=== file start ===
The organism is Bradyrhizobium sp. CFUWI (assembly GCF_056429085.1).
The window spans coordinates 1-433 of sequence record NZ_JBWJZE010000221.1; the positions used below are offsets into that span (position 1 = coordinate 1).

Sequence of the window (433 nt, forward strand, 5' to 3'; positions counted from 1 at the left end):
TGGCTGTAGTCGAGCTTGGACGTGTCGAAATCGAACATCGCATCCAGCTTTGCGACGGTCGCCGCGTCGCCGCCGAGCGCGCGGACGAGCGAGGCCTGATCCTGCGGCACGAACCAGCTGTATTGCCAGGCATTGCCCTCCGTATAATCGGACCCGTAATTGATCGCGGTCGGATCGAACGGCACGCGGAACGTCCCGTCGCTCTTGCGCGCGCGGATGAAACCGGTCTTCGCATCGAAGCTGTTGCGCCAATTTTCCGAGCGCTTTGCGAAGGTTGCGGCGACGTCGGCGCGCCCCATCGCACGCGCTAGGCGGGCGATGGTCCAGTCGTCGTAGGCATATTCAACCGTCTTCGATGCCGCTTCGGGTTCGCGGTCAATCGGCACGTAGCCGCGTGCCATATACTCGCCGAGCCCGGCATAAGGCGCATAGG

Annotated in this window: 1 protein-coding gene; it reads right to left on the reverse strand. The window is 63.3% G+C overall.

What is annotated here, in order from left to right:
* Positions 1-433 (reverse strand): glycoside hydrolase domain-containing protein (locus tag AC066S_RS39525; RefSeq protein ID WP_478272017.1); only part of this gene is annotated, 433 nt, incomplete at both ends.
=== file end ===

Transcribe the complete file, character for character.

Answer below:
The organism is Bradyrhizobium sp. CFUWI (assembly GCF_056429085.1).
The window spans coordinates 1-433 of sequence record NZ_JBWJZE010000221.1; the positions used below are offsets into that span (position 1 = coordinate 1).

Sequence of the window (433 nt, forward strand, 5' to 3'; positions counted from 1 at the left end):
TGGCTGTAGTCGAGCTTGGACGTGTCGAAATCGAACATCGCATCCAGCTTTGCGACGGTCGCCGCGTCGCCGCCGAGCGCGCGGACGAGCGAGGCCTGATCCTGCGGCACGAACCAGCTGTATTGCCAGGCATTGCCCTCCGTATAATCGGACCCGTAATTGATCGCGGTCGGATCGAACGGCACGCGGAACGTCCCGTCGCTCTTGCGCGCGCGGATGAAACCGGTCTTCGCATCGAAGCTGTTGCGCCAATTTTCCGAGCGCTTTGCGAAGGTTGCGGCGACGTCGGCGCGCCCCATCGCACGCGCTAGGCGGGCGATGGTCCAGTCGTCGTAGGCATATTCAACCGTCTTCGATGCCGCTTCGGGTTCGCGGTCAATCGGCACGTAGCCGCGTGCCATATACTCGCCGAGCCCGGCATAAGGCGCATAGG

Annotated in this window: 1 protein-coding gene; it reads right to left on the reverse strand. The window is 63.3% G+C overall.

What is annotated here, in order from left to right:
* Positions 1-433 (reverse strand): glycoside hydrolase domain-containing protein (locus tag AC066S_RS39525; RefSeq protein ID WP_478272017.1); only part of this gene is annotated, 433 nt, incomplete at both ends.